OUR DAUGHTER PUT UP 8 OR 9 TREES FOR AN OPEN HOUSE SHE WAS PLANING FOR A CHURCH FUND RAISER…SO I decorated last year…just not my house …uh, barn…And being diagnosed with Parkinson’s this last summer..has just taken the wind out of my sails…anyway, just wanted to let you know there are others of us who have not baked. one. single. cookie. either.

    I do not feel bad about it….THat would be a futile attempt I think. lol… Love and blessings….Fran in TExas

    • Fran, glad to know there are other non-cookie bakers out there! Sounds like you had quite an adventure last year, helping to decorate EIGHT trees. Wow!

  6. I need to comment on your comment to her that you don’t do things with her – maybe not Christmas things, but I will digress to a few years ago – staying with Sarah in the hospital, empyting pans that she has vomited in – getting her a “rag” to lay on her feverish brow. Holding her hand as she’s at the doctor’s office. Well, I could go on, but these might not be Christmas things per se, but they were done in love for a very sick child. Maybe you and Sarah can pick one thing you can do at Christmas and start a tradition. One thing we have always done is read the Christmas story on Christmas day, just before we open our presents. God gave His only son, and you gave a lot of yourself to Sarah. What a wonderful year around gift. Merry Christmas to the whole family.

    • Sharyn, yes, you’re right, Sarah and I have certainly spent a lot of “quality time” together over the years; some in the hospital and some out but it has all been special. And we do have a few traditions we already do at Christmas which we all love; we just have different traditions than the “regular” ones, I guess. 🙂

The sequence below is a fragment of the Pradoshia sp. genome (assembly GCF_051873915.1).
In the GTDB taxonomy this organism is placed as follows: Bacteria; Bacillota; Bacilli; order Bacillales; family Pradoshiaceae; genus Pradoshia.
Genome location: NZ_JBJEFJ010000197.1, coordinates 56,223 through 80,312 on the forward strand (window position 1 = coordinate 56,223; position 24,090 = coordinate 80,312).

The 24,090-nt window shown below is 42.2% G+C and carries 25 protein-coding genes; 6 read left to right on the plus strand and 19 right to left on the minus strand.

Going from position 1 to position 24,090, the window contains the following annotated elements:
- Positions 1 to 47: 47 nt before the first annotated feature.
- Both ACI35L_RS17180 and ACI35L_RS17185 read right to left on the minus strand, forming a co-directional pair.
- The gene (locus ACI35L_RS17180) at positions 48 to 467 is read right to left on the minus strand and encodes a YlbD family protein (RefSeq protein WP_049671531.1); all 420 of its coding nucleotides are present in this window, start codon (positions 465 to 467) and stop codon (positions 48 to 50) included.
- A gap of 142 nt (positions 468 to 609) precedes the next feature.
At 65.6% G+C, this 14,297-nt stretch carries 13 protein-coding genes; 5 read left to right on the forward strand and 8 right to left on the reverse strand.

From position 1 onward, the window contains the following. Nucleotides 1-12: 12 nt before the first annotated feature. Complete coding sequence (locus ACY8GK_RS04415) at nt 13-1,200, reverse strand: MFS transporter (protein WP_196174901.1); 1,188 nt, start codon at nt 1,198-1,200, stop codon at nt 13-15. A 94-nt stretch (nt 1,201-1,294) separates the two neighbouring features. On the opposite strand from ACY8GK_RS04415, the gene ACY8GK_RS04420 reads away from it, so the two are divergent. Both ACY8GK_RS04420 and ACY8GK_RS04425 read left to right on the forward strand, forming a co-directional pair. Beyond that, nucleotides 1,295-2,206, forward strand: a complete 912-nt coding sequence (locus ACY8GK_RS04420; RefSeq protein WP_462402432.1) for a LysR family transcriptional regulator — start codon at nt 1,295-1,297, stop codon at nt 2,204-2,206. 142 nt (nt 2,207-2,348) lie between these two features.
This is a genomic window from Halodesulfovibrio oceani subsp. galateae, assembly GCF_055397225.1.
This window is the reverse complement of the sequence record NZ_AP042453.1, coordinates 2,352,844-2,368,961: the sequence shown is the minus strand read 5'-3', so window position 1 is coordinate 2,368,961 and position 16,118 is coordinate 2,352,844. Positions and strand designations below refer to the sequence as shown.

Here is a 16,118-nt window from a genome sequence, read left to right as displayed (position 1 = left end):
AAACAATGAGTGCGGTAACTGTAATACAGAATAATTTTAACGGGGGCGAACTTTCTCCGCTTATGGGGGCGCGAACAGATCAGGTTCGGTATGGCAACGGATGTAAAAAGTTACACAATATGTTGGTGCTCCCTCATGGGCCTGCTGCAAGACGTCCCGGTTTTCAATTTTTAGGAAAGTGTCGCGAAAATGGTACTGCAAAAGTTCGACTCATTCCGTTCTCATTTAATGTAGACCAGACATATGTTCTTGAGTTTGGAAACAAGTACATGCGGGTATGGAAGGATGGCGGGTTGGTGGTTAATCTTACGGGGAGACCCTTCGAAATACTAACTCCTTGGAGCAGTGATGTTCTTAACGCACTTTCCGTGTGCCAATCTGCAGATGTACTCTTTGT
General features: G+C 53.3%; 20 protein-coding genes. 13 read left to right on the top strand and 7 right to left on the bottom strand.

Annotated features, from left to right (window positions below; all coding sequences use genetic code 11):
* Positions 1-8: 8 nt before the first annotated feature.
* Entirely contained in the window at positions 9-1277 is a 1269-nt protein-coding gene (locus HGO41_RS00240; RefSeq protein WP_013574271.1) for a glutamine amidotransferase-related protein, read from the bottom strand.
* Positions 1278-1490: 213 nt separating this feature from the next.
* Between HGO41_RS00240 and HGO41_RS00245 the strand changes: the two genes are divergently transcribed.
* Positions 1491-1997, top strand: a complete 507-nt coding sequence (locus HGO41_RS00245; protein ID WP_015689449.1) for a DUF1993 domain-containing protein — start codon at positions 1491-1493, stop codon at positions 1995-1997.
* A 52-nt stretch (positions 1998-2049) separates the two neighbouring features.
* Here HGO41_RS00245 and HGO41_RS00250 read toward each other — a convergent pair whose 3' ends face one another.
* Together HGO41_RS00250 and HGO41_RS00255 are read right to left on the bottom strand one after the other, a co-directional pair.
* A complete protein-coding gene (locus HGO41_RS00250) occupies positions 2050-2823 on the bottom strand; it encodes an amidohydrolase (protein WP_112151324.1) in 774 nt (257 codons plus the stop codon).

7. Oh goodness… My mother was the mom who baked dozens and dozens of cookies, Made batch after batch of fudge, pinuche, divinity. The house was decorated from top to bottom and every window in the house had a lit wreath in it. Me? I made a batch of sugar cookies and cut them out and frosted them for our Christmas program at Church last night… I HATE making sugar cookies. They stick on the counter, they stick on the pan, and then I have to putz while frosting them, BUT… I did them for my grandkids 🙂 and lovingly sent them a big plate home 🙂 My kids are coming this weekend and will home through Christmas so I mixed up and shaped a batch of oreo truffles and choc chip cookie dough balls, that both have to be dipped, which is a pain to do too, but my kids love them so I make them with love 😉 Doesn’t sound like it does it? ha! I love to cook, but baking not so much. My house is finally decorated and the tree up. My cards are not all out yet. My shopping is not even half done, I am hoping to go to town tonight and work on that! However, I DO love Christmas and that we can celebrate Jesus’ birth and what it means to us as believers.